Machina | David Packer
March 6 - April 12, 2015Curated by Bonnie Rychlak
From the seemingly unending number of apocalyptic novels and subsequent movie adaptations, to the newfound relevance of modern classics, dystopias have made a cultural resurgence, reflecting the world’s growing unease with the surveillance state and government secrets, intensified by seemingly capricious urban bombings and terrorist acts.
On display at ArtHelix, hanging by chains from a 14-foot ceiling are David Packer’s blood red V8 engines that impose a demanding presence. A slaughterhouse trope perhaps or automobile shop initiatives, these finely crafted ceramic representations of the powerful Detroit engine allude to more than a degraded city or lost suburban consumers aspirations. The fast and beefy V8 machine is indeed a symbol of accelerated power but today it is directly associated with Detroit and the capitalist demise of a once powerful American city. The V8 engine ideal is now as hollow and useless as Packer’s ceramic renditions.
But the useless blood red V8s in this exhibition, as remains of a larger machine, read less like a metaphor for a derelict American city than for the “infernale machine” or “Buda Wagon.” In 1920, after the arrest of his comrades Sacco and Vanzetti, Mario Buda parked his horse-drawn wagon in the financial district of Manhattan, directly across from J. P. Morgan Company. Mario Buda disappeared before the explosion. Buda’s Wagon was, in essence, the prototype car bomb.
The V8 engines seen in relationship to David Packer’s other hardwearing objects, colorful ceramic bidons (water canisters), found dwarfed trucks transformed by rust, a decorative ceramic helicopter, and schematic drawings of airports, reinforce the darker reading of the V8s.
Plastic is the new ceramic in most third world countries and this fact was not lost on Packer while he was on a Fulbright in Morocco in 2013. The ubiquitous ceramic bidons were once a beautiful artisanal tradition in North Africa. The blue and white glazed ceramic water canisters are nowadays only produced in plastic but Packer flips the cultural switch back and casts the plastic bidons into brightly colored ceramic water vessels (or gas canisters) positing a suggestion of another fallen praxis.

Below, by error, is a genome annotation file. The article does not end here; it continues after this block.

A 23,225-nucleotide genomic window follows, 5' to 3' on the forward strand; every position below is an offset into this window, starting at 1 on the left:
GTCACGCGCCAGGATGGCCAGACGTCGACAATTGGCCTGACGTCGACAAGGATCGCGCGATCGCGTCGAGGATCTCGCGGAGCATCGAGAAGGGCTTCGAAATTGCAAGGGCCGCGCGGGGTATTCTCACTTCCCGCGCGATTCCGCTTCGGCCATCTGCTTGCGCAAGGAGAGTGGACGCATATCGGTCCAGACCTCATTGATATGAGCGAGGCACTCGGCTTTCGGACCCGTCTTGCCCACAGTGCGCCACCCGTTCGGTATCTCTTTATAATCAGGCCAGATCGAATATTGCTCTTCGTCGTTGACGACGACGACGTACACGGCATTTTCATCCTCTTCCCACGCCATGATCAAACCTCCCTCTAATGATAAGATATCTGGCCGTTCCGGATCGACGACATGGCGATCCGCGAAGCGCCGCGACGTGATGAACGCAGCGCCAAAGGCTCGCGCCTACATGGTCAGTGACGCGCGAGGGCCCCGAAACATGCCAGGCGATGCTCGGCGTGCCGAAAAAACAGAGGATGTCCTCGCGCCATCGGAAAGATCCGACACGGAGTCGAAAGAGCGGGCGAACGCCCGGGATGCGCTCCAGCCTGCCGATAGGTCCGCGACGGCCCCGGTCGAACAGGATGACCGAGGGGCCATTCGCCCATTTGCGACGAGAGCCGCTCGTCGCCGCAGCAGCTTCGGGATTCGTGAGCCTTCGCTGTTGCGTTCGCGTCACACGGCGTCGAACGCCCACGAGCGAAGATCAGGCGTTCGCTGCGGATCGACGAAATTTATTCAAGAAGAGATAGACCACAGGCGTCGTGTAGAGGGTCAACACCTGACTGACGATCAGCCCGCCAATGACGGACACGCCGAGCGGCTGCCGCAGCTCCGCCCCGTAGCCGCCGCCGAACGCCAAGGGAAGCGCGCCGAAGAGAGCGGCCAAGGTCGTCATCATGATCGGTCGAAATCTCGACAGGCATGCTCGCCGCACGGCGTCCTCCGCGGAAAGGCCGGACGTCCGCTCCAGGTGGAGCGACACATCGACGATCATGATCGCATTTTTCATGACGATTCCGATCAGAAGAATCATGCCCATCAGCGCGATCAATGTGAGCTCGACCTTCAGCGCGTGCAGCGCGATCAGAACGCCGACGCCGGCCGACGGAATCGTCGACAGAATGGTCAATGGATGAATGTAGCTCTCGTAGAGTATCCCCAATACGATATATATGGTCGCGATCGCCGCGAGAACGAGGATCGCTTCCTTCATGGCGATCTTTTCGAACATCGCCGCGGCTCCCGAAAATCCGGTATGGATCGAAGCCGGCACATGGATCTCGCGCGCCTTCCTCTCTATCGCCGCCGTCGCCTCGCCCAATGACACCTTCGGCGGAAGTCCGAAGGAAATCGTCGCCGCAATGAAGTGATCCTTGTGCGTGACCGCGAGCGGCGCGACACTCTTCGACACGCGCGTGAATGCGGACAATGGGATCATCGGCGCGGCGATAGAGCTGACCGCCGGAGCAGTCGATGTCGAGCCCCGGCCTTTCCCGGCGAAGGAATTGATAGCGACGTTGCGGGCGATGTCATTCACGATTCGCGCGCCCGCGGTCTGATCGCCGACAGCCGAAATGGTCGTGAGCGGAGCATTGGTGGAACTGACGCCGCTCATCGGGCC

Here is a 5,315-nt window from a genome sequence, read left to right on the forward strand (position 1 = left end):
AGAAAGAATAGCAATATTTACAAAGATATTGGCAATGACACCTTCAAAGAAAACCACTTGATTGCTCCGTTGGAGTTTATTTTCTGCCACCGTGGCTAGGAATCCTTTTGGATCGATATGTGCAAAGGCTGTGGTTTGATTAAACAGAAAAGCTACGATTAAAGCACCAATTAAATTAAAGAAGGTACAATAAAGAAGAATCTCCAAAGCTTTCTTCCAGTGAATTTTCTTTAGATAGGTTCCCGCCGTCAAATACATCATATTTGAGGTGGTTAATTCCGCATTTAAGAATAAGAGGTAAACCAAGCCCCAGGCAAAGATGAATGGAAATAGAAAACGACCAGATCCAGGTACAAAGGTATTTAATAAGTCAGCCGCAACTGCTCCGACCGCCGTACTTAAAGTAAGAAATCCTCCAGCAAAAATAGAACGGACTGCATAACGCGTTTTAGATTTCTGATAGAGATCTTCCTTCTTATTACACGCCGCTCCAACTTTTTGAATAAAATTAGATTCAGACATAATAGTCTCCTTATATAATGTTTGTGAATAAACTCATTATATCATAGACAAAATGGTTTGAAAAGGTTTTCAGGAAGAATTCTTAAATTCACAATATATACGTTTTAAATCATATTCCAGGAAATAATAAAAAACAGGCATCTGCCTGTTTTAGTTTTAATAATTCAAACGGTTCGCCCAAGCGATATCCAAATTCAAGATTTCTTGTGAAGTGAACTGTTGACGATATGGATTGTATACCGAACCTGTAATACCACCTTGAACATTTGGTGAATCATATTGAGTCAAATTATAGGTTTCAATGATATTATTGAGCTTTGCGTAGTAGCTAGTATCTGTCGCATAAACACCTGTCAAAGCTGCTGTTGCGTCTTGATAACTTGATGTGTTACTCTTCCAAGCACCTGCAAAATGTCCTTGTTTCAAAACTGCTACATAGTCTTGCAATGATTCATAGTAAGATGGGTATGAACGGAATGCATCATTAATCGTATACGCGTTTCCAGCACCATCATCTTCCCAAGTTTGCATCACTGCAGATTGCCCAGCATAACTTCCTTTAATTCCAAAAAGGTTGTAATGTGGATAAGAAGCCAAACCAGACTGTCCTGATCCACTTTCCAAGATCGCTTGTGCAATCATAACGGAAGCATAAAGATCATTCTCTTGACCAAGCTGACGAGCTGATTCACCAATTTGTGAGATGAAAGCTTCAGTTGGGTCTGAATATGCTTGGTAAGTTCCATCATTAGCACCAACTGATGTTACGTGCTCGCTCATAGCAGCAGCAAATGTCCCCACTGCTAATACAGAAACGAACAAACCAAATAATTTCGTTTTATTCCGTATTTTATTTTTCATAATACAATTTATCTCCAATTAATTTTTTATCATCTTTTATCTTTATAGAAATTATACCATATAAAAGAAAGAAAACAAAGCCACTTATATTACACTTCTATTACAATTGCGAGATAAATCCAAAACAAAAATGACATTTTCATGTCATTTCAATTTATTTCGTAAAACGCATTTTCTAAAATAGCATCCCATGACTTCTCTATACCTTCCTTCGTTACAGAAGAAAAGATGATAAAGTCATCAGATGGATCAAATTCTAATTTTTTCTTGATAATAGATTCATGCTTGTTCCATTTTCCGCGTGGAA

Also on view are metal toy trucks or a miniature army of trucks but somehow they do not seem all that playful. In fact, there is an aggressive gesture in the way in which they are installed; lined up, side by side, constructing a wall of impasse. But on closer look, the little trucks are rusted and immobile, suggesting they were used, degraded, and now useless. Abandoned in a desert storm perhaps.
In the next room of the gallery is a ceramic helicopter that presents a visual twist on the airborne war machine. The surface of the helicopter is covered in cheerful colored decals of daisies. Is there nothing sinister here? Only a whirlybird that brings to mind Ride of the Valkyries from Apocalypse Now. The maps surrounding the hanging helicopter underpin this impression. Beautifully conceived and meticulously drawn, Packer has illustrated the schematic outlines of various airports, as seen by a drone or satellite. The runways and outlines of the airports in such places as Karachi, Addis Ababa, and even far-flung Las Vegas, deepen a sense of surveillance and foreboding.
There’s a long-standing tradition of ignoring the warnings of future-conscious artists and creative thinkers, but we do so at our own peril: deliberating dystopias can still teach us about ourselves and about how to alter our future. David Packer’s exhibition ingeniously helps us consider our situations.